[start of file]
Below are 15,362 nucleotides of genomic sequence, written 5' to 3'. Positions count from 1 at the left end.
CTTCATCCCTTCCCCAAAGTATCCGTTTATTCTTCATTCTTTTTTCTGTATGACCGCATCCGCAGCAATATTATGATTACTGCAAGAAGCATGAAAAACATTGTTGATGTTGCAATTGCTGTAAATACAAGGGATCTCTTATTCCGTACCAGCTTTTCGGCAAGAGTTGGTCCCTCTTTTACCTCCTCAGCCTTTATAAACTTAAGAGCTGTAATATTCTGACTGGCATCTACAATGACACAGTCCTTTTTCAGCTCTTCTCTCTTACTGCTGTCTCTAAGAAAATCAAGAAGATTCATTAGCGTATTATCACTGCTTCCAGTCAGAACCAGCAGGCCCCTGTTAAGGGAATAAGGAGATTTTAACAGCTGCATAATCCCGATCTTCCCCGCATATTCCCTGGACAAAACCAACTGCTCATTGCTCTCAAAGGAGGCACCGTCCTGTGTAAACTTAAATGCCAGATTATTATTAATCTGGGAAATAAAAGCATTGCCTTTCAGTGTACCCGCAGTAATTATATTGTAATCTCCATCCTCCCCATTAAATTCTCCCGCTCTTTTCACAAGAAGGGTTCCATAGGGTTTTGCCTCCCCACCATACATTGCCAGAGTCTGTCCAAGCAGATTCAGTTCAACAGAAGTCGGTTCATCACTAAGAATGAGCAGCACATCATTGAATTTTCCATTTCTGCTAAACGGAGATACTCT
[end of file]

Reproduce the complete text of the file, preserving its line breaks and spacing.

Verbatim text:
Below are 15,362 nucleotides of genomic sequence, written 5' to 3'. Positions count from 1 at the left end.
CTTCATCCCTTCCCCAAAGTATCCGTTTATTCTTCATTCTTTTTTCTGTATGACCGCATCCGCAGCAATATTATGATTACTGCAAGAAGCATGAAAAACATTGTTGATGTTGCAATTGCTGTAAATACAAGGGATCTCTTATTCCGTACCAGCTTTTCGGCAAGAGTTGGTCCCTCTTTTACCTCCTCAGCCTTTATAAACTTAAGAGCTGTAATATTCTGACTGGCATCTACAATGACACAGTCCTTTTTCAGCTCTTCTCTCTTACTGCTGTCTCTAAGAAAATCAAGAAGATTCATTAGCGTATTATCACTGCTTCCAGTCAGAACCAGCAGGCCCCTGTTAAGGGAATAAGGAGATTTTAACAGCTGCATAATCCCGATCTTCCCCGCATATTCCCTGGACAAAACCAACTGCTCATTGCTCTCAAAGGAGGCACCGTCCTGTGTAAACTTAAATGCCAGATTATTATTAATCTGGGAAATAAAAGCATTGCCTTTCAGTGTACCCGCAGTAATTATATTGTAATCTCCATCCTCCCCATTAAATTCTCCCGCTCTTTTCACAAGAAGGGTTCCATAGGGTTTTGCCTCCCCACCATACATTGCCAGAGTCTGTCCAAGCAGATTCAGTTCAACAGAAGTCGGTTCATCACTAAGAATGAGCAGCACATCATTGAATTTTCCATTTCTGCTAAACGGAGATACTCT